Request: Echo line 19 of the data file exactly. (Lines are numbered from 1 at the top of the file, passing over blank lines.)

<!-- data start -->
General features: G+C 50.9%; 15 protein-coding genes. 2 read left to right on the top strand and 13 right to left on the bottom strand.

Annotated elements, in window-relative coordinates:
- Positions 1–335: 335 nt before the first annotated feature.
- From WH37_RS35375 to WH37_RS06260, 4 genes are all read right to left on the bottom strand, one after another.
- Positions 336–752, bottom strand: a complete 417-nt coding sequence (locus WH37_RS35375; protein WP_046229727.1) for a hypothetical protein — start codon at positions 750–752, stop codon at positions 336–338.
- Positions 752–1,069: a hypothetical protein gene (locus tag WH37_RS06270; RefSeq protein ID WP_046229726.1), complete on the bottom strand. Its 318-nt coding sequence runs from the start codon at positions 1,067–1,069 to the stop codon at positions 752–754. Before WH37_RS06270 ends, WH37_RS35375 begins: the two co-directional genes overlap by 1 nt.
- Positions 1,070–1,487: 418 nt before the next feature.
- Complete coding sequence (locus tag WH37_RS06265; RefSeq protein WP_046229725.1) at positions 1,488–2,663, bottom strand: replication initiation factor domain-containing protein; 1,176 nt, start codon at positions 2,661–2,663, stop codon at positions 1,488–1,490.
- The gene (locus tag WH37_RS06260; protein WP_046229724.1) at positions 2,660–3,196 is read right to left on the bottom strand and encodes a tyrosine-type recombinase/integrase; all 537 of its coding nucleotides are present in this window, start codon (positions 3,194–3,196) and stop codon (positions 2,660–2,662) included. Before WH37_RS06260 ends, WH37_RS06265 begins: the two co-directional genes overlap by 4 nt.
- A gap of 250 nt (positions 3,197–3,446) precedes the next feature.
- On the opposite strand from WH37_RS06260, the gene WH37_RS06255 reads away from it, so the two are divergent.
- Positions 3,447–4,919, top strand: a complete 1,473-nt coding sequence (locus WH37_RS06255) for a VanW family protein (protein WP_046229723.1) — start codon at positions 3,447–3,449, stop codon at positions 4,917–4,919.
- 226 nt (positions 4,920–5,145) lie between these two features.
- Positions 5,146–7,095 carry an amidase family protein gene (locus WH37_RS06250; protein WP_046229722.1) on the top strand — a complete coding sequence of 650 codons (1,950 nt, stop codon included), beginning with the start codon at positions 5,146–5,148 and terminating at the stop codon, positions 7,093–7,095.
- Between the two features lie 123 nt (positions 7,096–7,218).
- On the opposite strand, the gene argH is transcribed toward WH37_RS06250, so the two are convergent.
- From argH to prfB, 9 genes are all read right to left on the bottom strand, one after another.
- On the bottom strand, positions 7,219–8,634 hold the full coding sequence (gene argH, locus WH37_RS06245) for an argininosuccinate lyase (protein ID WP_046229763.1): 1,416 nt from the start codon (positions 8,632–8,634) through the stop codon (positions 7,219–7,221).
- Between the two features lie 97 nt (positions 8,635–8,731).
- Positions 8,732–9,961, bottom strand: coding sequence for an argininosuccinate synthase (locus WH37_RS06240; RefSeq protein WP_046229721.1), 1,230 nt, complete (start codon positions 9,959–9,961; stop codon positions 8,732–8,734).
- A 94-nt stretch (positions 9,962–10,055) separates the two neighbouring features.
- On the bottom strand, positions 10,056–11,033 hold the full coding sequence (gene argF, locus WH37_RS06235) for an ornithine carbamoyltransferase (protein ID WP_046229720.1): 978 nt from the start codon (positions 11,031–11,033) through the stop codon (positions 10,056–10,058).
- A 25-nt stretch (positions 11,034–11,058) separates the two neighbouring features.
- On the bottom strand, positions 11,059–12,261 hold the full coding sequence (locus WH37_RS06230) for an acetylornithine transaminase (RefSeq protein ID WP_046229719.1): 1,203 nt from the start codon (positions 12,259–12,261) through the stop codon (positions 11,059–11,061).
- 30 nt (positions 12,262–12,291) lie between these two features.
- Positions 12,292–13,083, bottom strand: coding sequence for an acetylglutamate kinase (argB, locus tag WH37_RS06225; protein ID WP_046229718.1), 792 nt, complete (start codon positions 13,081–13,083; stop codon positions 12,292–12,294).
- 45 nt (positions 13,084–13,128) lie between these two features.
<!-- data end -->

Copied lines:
- Between the two features lie 97 nt (positions 8,635–8,731).